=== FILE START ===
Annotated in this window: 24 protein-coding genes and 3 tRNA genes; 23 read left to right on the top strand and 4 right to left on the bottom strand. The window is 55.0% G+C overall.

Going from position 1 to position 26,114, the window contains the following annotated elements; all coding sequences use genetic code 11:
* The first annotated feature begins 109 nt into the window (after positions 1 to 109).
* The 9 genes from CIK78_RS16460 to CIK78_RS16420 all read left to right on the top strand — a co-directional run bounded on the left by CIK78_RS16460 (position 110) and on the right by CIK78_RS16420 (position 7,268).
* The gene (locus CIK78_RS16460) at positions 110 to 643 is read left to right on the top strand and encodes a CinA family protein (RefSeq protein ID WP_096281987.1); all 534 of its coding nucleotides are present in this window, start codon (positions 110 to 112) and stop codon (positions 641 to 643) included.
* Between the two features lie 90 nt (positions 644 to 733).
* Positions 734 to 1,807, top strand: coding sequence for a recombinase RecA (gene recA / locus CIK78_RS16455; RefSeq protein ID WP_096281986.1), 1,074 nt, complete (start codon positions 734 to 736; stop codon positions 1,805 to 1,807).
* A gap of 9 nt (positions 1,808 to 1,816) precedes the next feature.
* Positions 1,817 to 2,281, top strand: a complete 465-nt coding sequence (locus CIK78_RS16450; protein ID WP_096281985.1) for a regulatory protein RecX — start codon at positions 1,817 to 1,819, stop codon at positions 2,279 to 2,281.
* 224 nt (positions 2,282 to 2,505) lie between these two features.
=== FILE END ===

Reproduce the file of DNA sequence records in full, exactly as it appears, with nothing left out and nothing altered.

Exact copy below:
Annotated in this window: 24 protein-coding genes and 3 tRNA genes; 23 read left to right on the top strand and 4 right to left on the bottom strand. The window is 55.0% G+C overall.

Going from position 1 to position 26,114, the window contains the following annotated elements; all coding sequences use genetic code 11:
* The first annotated feature begins 109 nt into the window (after positions 1 to 109).
* The 9 genes from CIK78_RS16460 to CIK78_RS16420 all read left to right on the top strand — a co-directional run bounded on the left by CIK78_RS16460 (position 110) and on the right by CIK78_RS16420 (position 7,268).
* The gene (locus CIK78_RS16460) at positions 110 to 643 is read left to right on the top strand and encodes a CinA family protein (RefSeq protein ID WP_096281987.1); all 534 of its coding nucleotides are present in this window, start codon (positions 110 to 112) and stop codon (positions 641 to 643) included.
* Between the two features lie 90 nt (positions 644 to 733).
* Positions 734 to 1,807, top strand: coding sequence for a recombinase RecA (gene recA / locus CIK78_RS16455; RefSeq protein ID WP_096281986.1), 1,074 nt, complete (start codon positions 734 to 736; stop codon positions 1,805 to 1,807).
* A gap of 9 nt (positions 1,808 to 1,816) precedes the next feature.
* Positions 1,817 to 2,281, top strand: a complete 465-nt coding sequence (locus CIK78_RS16450; protein ID WP_096281985.1) for a regulatory protein RecX — start codon at positions 1,817 to 1,819, stop codon at positions 2,279 to 2,281.
* 224 nt (positions 2,282 to 2,505) lie between these two features.